Before you take your dog on a his/her first overnight experience in a strange place, I would recommend trying a hotel locally. New places, especially ones that you are planning on leaving them for a while, can be very frightening to any animal. On this trip, we also brought her bed and her blanket, just so she has the familiar sent of home.

If you are planning on staying, please contact the Riverside Hotel first to make sure that they can accommodate you.


Something Old and Something New

Silver springs.jpgIt has always amazed me how much a place changes over time. Even animated objects seem to grow and mature as the season changes, much like a child. Some of them change for the better while others change for the worse.

It is a reminder, in some ways, that even rocks never say the same.

Back in fourth grade, when my parents believed I was old enough to start to travel and remember what I saw. We took a road trip to visit Florida. And even though our last stop was the Disney, my parents wanted me to see the real Florida before I started to study it.

So they loaded my Dad’s station wagon with suitcases and camping equipment (this would also be the last time we camped, turns out we like hotel much better) and headed North. Part camping trip, and part we are off to see the world, we spent two weeks exploring Florida.

One place that stuck in my memory from that long ago trip was Silver Springs. Part amusement park, part zoological park, and part ecological park. Visitors could test their courage on rides, meet Florida’s wildlife, or look at the springs from a glass bottom boat. This was the place I tried to steal a snake.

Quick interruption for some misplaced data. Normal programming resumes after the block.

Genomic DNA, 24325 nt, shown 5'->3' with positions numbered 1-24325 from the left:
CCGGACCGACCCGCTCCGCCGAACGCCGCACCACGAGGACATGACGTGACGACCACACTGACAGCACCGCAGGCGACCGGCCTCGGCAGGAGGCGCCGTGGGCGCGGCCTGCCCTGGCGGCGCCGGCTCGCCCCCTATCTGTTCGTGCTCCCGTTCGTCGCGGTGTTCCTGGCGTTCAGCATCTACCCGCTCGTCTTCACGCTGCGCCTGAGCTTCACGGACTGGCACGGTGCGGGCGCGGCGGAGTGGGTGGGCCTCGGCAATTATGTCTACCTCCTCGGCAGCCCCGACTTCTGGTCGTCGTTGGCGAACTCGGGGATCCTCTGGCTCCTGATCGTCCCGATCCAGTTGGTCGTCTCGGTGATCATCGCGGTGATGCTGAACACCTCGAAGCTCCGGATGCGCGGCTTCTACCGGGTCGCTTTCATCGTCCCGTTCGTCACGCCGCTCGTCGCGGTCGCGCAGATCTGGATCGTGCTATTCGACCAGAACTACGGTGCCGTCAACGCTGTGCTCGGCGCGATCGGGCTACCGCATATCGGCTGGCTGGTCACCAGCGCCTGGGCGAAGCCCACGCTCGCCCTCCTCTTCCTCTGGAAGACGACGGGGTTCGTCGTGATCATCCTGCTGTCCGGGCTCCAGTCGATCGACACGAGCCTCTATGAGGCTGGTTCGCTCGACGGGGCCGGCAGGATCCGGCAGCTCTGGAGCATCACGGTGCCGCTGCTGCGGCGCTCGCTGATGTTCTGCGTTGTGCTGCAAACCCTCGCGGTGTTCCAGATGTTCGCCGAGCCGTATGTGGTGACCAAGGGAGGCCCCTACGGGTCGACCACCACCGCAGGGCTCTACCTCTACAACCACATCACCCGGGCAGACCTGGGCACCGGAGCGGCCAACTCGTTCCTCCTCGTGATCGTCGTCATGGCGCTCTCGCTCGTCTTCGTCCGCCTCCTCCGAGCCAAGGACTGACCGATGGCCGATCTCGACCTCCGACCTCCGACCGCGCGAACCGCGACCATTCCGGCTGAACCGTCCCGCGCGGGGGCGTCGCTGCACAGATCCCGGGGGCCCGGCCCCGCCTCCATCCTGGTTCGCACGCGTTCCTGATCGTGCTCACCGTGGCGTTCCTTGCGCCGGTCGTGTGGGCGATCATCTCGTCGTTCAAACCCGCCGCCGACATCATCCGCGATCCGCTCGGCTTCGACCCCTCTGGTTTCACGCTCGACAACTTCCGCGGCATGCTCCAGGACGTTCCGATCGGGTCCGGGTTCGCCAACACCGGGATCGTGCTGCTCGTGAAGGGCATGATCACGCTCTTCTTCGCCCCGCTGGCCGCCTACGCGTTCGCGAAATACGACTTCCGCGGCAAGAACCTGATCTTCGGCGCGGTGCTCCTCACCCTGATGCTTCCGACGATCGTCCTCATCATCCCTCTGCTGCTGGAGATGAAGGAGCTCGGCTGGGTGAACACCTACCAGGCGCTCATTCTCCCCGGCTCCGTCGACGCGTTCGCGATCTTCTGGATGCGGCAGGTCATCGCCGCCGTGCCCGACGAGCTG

scapbook final.jpgSo on an overcast day, while visit my parents, we decided to visit this place again. This time, with my furchild, Skyy along. It turns out the Silver Springs no longer has it rides, but still stays open as a state park. Dogs are allowed, in the park, except on the glass bottom boat, which was fine with us because Skyy doesn’t do too well in moving vehicles.

The sign, the fountain and the bridge have stayed the same. I can remember walking across it as a child, excited about the activities on the day ahead.  Once we paid the fees, we wander around the park. For the most part, the gardens were kept nature, with Florida wildflowers and cypress trees. Most of the rides and attractions are long gone, but there are hints of the past. I remember the white house in the distance, what it was used for, I couldn’t tell you.  It was an old antebellum looking place, maybe used for some sort of show, or a chance to see how Floridians lived before the railroad came down.